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 FEED helps feed the
 world, one bag at a
 time. FEED Projects
 has donated $6
 million and over 60
 million meals

Learn about CSA in NYC from Just Food
(Community Supported Agriculture)


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Students 'eat more fruits and vegetables' under new school lunch standards. By: Honor Whiteman
In 2012, the US Department of Agriculture updated the guidelines on school lunches, recommending that schools should offer healthier meals to students. New research from the Harvard School of Public Health in Boston, MA, suggests that these guidelines have increased fruit and vegetable consumption among low-income students.
The study, recently published in the American Journal of Preventive Medicine, is the first to assess how the new recommendations have impacted the diets of students.
According to the research team, led by Juliana Cohen of the Department of Nutrition at the Harvard School of Public Health, approximately 32 million US students eat school meals every day. They note that for many low-income students, school lunches account for up to 50% of their daily energy intake.
The US Department of Agriculture (USDA) set out new guidelines for school lunches in the fall of 2012, with the aim of improving their nutritional quality.

These guidelines stated that schools should:
Increase their offering of whole grain-rich foods
Offer only fat-free or low-fat milk varieties to students
Ensure students are offered both fruits and vegetables every day of the week
Increase focus on reducing the amount of saturated fat, trans fat and sodium in foods, and Limit calories based on the age of children being served to ensure the correct portion size is given.
Significant increase in fruit and vegetable consumption
The investigators analyzed the food waste of 1,030 students from four low-income urban schools in Massachusetts both before and after the new USDA guidelines came into effect.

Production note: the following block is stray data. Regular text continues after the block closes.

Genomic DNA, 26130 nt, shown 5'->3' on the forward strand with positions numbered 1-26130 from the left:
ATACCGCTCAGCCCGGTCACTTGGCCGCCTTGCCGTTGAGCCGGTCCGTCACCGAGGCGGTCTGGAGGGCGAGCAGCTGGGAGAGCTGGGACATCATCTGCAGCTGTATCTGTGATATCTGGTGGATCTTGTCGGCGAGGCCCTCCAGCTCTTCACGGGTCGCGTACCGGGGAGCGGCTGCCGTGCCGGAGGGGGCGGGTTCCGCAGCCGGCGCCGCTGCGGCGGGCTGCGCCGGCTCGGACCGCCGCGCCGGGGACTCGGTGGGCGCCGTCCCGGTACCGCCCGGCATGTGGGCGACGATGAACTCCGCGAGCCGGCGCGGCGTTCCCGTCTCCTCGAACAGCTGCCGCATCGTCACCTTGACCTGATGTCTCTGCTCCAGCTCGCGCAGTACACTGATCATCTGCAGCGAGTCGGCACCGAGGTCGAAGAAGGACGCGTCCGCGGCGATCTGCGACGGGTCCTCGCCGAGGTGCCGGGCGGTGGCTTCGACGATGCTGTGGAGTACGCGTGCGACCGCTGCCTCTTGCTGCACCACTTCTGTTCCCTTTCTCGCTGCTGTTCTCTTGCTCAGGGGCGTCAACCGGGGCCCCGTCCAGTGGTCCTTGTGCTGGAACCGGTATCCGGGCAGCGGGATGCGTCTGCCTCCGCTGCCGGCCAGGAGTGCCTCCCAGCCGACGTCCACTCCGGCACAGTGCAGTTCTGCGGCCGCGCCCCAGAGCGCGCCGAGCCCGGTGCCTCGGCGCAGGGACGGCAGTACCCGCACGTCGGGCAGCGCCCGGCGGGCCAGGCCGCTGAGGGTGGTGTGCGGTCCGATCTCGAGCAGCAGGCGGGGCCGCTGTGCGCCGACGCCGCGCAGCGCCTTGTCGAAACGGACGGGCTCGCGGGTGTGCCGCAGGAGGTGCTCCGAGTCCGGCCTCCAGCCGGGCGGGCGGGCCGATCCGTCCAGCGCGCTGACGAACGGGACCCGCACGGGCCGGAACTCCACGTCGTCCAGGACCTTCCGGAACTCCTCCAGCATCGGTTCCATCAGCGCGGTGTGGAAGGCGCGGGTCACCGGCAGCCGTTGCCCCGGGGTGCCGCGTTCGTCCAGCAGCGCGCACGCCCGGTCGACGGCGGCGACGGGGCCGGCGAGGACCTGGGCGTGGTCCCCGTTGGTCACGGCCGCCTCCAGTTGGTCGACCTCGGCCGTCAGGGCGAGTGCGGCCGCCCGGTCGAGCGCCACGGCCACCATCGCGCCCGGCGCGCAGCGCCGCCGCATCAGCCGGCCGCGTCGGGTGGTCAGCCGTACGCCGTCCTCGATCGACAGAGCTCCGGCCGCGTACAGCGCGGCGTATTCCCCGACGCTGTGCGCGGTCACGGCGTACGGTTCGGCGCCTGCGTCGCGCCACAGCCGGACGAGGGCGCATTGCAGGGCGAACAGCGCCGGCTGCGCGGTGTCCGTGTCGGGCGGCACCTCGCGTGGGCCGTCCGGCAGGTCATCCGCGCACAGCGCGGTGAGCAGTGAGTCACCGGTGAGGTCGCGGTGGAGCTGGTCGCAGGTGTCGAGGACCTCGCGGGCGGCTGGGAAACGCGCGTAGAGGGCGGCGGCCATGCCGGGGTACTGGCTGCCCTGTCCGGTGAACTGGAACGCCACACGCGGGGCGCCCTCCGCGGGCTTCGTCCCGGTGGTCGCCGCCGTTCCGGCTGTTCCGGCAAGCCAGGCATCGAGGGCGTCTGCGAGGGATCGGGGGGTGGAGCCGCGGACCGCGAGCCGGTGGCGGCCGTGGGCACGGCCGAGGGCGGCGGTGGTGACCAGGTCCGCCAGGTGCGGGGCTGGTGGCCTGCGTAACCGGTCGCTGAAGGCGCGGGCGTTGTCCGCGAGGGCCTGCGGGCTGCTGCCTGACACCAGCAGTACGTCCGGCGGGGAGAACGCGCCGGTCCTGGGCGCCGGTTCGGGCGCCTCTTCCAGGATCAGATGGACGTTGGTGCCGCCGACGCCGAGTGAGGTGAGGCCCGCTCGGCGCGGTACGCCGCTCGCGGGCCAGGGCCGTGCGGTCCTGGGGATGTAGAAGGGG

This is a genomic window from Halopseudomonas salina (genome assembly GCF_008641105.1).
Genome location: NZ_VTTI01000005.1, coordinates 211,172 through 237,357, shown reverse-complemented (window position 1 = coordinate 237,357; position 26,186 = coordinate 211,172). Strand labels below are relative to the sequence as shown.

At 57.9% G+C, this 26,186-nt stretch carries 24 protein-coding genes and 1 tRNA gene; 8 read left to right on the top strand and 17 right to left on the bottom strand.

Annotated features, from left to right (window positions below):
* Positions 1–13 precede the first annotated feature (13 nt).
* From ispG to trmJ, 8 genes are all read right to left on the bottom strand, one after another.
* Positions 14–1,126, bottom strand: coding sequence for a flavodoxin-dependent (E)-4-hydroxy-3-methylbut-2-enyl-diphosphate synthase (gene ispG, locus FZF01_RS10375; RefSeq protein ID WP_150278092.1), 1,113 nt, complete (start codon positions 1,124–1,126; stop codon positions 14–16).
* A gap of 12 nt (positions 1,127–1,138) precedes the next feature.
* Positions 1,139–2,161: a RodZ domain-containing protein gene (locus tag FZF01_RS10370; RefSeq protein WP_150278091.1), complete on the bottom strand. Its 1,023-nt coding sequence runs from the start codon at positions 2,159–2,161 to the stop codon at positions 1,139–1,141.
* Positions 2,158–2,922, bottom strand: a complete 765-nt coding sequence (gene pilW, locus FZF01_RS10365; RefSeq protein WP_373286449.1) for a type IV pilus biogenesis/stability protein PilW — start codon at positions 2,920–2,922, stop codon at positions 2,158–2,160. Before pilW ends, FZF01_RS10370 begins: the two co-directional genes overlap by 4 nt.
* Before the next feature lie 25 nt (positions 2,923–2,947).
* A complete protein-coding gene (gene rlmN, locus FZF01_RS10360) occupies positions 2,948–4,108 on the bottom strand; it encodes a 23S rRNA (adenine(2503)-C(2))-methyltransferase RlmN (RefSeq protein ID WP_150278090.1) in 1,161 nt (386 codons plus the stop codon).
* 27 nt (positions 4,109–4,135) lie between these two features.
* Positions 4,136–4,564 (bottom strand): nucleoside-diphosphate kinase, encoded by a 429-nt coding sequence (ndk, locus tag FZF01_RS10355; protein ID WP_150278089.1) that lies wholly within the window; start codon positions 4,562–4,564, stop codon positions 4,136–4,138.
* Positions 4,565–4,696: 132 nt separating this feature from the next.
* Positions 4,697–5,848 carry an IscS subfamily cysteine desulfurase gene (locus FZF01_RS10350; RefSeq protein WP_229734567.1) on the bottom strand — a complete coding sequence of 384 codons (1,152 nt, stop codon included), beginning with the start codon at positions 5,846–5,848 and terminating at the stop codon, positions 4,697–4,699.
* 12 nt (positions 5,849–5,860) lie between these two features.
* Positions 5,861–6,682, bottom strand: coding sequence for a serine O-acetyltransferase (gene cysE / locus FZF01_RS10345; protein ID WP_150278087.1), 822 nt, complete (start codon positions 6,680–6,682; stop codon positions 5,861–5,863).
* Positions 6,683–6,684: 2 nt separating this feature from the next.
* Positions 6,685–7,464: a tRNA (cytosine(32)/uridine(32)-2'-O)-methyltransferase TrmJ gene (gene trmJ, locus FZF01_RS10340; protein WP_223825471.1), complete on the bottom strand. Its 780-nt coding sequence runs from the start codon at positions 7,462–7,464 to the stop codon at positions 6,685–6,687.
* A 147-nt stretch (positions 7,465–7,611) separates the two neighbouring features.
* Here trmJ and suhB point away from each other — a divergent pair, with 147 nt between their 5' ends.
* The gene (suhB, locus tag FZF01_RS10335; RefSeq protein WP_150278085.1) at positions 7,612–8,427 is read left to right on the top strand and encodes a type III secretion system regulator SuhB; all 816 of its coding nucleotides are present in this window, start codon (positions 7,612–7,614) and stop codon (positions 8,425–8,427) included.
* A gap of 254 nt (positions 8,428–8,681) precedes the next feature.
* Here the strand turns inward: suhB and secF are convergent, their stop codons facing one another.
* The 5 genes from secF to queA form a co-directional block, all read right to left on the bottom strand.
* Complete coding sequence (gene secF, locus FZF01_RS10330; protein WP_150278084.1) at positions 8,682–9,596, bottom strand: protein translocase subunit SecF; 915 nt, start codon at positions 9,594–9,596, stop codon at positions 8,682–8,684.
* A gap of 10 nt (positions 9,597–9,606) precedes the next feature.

Results of the analysis revealed that after the new guidelines were introduced, fruit selection increased by almost 23%, from 52.7% to 75.7%. As there was no corresponding increase in food waste, this suggested that students are eating their fruit rather than throwing it away.
Furthermore, the investigators found there was an increase in vegetable consumption, from 24.9% before the new guidelines to 41.1% after.

Commenting on the findings, Dr. Cohen says: There is a push from some organizations and lawmakers to weaken the new standards. We hope the findings, which show that students are consuming more fruits and vegetables, will discourage those efforts.

No increase in food waste, but still a concern The researchers found no increase in food waste after the new standards were applied, compared with food waste levels beforehand. This challenges previous reports stating that the recommendations would have the opposite impact.
However, the researchers point out that there were still large amounts of food ending up in the trash. Both before and after the new guidelines, approximately 60-75% of vegetables and 40% of fruits were thrown away after they were served.
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Are you interested in a career in environmental sustainability? The BEST ACADEMY is accepting applications for its FREE Spring 2014 GREEN JOB TRAINING classes. Transportation is provided. For more information, click here...

Read the editorial from the New York Times:
More Hunger for the Poorest Americans.

In December 2013, Governor Cuomo launched the New York State Anti-Hunger Task-Force as a key resource in our ongoing efforts to eliminate hunger and improve access to locally grown and produced fresh food to New Yorkers.  The task force will be chaired by Margarette Purvis, President and CEO of the Food Bank of New York City, and will include experts in hunger and nutrition, anti-hunger advocates, service providers, representatives of the agriculture industry, local government and education officials, representatives of the non-profit and private sectors, and members of the Governors Cabinet.  Press Release here...

Bringing fresh, affordable produce to 'food deserts' in the South Bronx by Elizabeth Ponsot August 17, 2012 on PBS Need to Know
Healthy Eating advocate Kerry McLean, community director for WHEDco, spoke about providing technical assistance to Bronx residents who express interest in starting a Green Cart, an entrepreneurial possibility with relatively few start-up barriers.  

Gardening, Farming Take Root in New York City
      --Posted by Jane Hodgins, Northern Research Station, U.S. Forest Service,
 December 19, 2012

If your picture of New York City is skyscrapers and neon, consider expanding that image to include vegetable crops – a lot of vegetable crops – growing everywhere from ground level to rooftops. The Big Apple boasts the largest community gardening program in the United States, bringing more local food into the city’s food system... More

Can Urban Agriculture Feed a hungry World?
Agricultural  researchers believe  that building indoor  farms in the middle of cities could help  solve the world’s  hunger problem.  Here is an article in  

Zeit News dated August 17, 2012 about  Manhattan and  vertical farming.

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 Governor Cuomo announced
 two programs to help New York
 dairy farmers expand their
 businesses and reduce costs..

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